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Two years after the death of Ruth Rendell, Clerkenwell publisher Profile is releasing a collection of rediscovered stories about “murder and mayhem” in time for Halloween. Andre Paine explores the sinister imagination of the late crime writer.

 For 50 years, Ruth Rendell was one of Britain’s most popular crime writers. As well as a long-running series of books featuring Chief InspectorWexford – also successfully adapted for TV – she wrote standalone psychological thrillers alongside suspenseful novels under the pseudonym Barbara Vine. As one critic said, her body of work contains a lot of bodies.

Rendell’s particular talent was for entering the minds of disturbed characters in chilly yet compelling books. Perhaps her sinister imagination was most evident in her stories: Rendell was a master of the short form and the shock ending. Two years after her death, local publisher Profile Books has secured the rights to a collection of “10 and a quarter” stories (the macabre “Never Sleep in a Bed Facing a Mirror” is just 50 words) in time for Halloween. Described as “tales of dark deeds and heart-stopping suspense”, A Spot of Folly is a publishing coup for Profile.

“It’s really exciting,” commissioning editor Cecily Gayford tells The Post. “I've alwaysbeen a huge fan of Ruth’s so this feels like an enormous privilege.” Rendell was such a prolific author – she published more than 70 books – that once you are drawn into her forbidding fictional world, it’s almost impossible to leave.

“I've read and reread her novels so many times that it’s hard to pin them to a particular time in my life,” agrees Gayford. “The first novel I read would have been a Wexford novel, though, because I strongly remember discovering the sunlit and sinister town of Kingsmarkham and being totally gripped by what was happening there.”

Rendell’s fictional market town of Kingsmarkham features in “A Drop Too Much”, a non-Wexford tale. A Spot of Folly also includes the only short story ever written under the Vine pseudonym. Several tales in the collection were discovered in old magazines, including “Digby’s Wives”, the creepy matrimonial history of a possible killer. Elsewhere, Rendell writes about a cold-eyed love rival committing murder in Paris, a compulsive liar whose thieving ends in disaster and a bleak account of nuclear attack.

“You can definitely see how the short story form plays to her strengths as a writer – the way each one has an elegant twist in the tale, the psychological acuteness that is even more on display when she focuses in on one or two characters,” says Gayford.

As well as psychological chills, a couple of the stories include supernatural elements – perfect for Halloween reading. “Her ghost stories are often also crime stories – the awful things that happen are done by real people, but she leaves you with the sense they might be prompted by a supernatural force,” explains Gayford. Of the 10 stories, the editor singles out “An Irony of Hate” in which a husband decides to kill his wife’s best friend, although the murder doesn’t go to plan.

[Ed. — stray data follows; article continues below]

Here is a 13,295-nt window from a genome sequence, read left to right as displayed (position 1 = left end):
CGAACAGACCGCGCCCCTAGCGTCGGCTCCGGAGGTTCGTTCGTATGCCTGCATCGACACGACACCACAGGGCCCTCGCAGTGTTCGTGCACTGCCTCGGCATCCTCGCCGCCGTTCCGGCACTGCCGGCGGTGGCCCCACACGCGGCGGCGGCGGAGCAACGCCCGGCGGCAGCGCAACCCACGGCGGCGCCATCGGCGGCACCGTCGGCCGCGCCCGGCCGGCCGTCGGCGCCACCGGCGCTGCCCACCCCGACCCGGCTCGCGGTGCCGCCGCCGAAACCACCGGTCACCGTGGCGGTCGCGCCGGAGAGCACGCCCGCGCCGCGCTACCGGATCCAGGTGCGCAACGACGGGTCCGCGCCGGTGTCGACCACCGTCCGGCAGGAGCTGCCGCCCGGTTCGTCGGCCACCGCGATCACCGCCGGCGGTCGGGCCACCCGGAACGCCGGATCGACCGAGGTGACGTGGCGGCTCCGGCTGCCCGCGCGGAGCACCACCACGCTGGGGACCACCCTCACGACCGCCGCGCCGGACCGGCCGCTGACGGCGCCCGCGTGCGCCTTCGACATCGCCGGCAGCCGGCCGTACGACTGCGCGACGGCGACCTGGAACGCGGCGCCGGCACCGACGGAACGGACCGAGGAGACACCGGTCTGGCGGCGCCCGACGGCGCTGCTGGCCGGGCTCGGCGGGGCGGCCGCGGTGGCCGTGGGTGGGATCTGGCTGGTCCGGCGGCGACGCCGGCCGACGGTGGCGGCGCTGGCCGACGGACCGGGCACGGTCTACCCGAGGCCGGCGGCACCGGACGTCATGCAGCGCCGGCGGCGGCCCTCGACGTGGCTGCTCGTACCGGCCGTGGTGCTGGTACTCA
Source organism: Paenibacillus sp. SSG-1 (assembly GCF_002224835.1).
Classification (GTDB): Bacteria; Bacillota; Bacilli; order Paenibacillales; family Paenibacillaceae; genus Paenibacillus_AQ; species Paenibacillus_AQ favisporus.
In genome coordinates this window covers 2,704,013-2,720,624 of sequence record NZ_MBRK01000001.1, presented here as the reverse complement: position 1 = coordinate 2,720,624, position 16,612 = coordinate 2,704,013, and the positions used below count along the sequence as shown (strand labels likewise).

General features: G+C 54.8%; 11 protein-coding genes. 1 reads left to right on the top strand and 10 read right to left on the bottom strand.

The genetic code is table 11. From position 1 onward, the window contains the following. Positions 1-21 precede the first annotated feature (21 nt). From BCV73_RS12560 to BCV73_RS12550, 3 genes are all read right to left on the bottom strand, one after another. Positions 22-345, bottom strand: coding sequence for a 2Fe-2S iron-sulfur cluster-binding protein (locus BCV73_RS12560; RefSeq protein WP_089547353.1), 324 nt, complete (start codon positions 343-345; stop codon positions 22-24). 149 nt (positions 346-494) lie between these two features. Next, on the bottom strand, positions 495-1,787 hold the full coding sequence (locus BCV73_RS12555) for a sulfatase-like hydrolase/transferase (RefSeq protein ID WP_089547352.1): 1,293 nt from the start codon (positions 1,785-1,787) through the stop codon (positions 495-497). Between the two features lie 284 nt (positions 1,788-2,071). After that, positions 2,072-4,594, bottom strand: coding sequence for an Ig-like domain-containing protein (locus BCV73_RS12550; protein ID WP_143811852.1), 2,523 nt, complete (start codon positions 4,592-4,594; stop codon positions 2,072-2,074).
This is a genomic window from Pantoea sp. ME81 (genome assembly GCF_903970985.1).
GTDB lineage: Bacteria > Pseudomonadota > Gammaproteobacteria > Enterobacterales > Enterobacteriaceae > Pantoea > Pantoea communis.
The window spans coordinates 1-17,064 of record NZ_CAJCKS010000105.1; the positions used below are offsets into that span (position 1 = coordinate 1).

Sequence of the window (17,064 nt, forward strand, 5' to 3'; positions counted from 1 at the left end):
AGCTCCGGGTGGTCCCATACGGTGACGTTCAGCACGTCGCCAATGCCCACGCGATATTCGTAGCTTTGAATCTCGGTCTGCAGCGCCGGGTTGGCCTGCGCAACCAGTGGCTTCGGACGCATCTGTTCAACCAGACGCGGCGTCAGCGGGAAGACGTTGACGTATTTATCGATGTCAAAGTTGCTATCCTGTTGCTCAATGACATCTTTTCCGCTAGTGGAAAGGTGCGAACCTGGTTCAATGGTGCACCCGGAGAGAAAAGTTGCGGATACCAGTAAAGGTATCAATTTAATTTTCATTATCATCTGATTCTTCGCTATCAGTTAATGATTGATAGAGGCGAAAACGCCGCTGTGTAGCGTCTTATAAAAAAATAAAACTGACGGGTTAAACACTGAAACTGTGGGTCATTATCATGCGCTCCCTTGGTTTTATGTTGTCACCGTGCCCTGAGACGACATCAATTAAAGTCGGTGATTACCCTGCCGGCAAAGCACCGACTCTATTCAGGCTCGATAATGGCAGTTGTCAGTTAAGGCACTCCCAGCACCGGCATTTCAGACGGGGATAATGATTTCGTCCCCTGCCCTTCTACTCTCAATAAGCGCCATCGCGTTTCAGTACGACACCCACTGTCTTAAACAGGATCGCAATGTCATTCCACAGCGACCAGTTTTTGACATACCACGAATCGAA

“It’s such a masterful piece of work which makes you cringe in sympathy at the protagonist’s predicament even though it’s completely his own fault!” says Gayford. “And I love that it subverts what you’d usually expect from a murder motivated by jealousy.” Gayford says jealousy is a recurring theme in Rendell’s work, alongside “the dynamics within families and particularly between husband and wife”, as well as “the role that memory and the past play in our present”.

There’s always a fascination with authors who are able to create dark and terrifying fiction. In 2013 The Post witnessed Rendell speaking at an event where she described entering the thought processes of the insane.

“It is like going over a threshold,” she said. “I don’t think it has affected me a bit.” The author had something of a prickly reputation and carefully guarded her privacy (she never explained why she divorced her husband in 1975, then remarried him two years later). While she may not have opened up to journalists, she was popular with fellow authors.

 “She was a wonderful writer,” Donna Leon tells The Post. “I had lunch with her a few times and I found her very warm, charming and very funny.” When Rendell died in 2015, the bestselling writer Val McDermid helped to shape the manuscript found on a USB stick in the late author’s handbag. McDermid said it was a “privilege” to work with the editor on that final Rendell novel, Dark Corners. Now fans have a final collection of previously unpublished tales to savour. If you haven’t already discovered Ruth Rendell, these short stories are the perfect place to start.

A Spot of Folly (Profile) is published on 5 October.

 

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